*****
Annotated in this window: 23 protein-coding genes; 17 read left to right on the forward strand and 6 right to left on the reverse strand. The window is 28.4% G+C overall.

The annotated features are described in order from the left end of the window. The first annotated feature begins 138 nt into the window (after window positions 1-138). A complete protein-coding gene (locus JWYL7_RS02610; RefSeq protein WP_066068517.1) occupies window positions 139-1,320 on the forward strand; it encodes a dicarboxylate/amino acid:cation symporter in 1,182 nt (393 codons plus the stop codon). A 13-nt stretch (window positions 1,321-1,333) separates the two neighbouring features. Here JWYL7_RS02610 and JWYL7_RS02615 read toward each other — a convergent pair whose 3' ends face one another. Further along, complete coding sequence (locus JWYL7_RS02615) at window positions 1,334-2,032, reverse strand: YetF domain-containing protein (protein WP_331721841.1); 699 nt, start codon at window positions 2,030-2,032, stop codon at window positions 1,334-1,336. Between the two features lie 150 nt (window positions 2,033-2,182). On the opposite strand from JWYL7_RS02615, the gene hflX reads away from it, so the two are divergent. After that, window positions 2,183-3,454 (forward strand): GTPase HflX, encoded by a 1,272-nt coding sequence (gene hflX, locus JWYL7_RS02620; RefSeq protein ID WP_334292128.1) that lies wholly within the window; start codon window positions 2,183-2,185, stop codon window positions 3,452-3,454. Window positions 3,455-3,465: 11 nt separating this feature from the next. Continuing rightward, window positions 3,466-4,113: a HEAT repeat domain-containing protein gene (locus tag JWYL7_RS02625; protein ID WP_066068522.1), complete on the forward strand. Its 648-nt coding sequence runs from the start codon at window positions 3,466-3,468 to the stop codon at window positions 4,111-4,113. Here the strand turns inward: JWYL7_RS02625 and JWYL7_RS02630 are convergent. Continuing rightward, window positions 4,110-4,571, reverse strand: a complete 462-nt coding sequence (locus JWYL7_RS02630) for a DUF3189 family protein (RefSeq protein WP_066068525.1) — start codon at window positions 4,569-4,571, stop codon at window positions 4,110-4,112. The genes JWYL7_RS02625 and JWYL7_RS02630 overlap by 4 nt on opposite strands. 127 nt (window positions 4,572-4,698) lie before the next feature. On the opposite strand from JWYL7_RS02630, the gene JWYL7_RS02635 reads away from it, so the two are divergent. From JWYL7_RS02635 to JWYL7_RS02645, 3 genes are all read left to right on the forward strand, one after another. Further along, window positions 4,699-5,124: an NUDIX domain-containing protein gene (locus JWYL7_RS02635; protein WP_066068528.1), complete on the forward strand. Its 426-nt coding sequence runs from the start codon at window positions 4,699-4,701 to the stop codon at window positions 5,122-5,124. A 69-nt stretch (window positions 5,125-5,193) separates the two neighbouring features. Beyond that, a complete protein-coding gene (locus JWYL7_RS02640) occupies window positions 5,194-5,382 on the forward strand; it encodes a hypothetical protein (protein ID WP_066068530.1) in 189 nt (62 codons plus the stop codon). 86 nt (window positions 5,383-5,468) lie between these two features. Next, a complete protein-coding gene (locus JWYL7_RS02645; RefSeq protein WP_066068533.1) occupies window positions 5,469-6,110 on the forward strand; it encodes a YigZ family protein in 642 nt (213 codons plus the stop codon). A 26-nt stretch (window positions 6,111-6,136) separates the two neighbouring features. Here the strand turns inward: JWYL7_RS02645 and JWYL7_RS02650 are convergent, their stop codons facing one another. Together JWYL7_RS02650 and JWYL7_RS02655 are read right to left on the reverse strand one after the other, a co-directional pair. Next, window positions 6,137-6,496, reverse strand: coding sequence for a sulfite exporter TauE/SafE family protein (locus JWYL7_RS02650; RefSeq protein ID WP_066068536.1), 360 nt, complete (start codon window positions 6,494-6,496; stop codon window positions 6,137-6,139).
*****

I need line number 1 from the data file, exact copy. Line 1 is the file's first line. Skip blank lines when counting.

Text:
Annotated in this window: 23 protein-coding genes; 17 read left to right on the forward strand and 6 right to left on the reverse strand. The window is 28.4% G+C overall.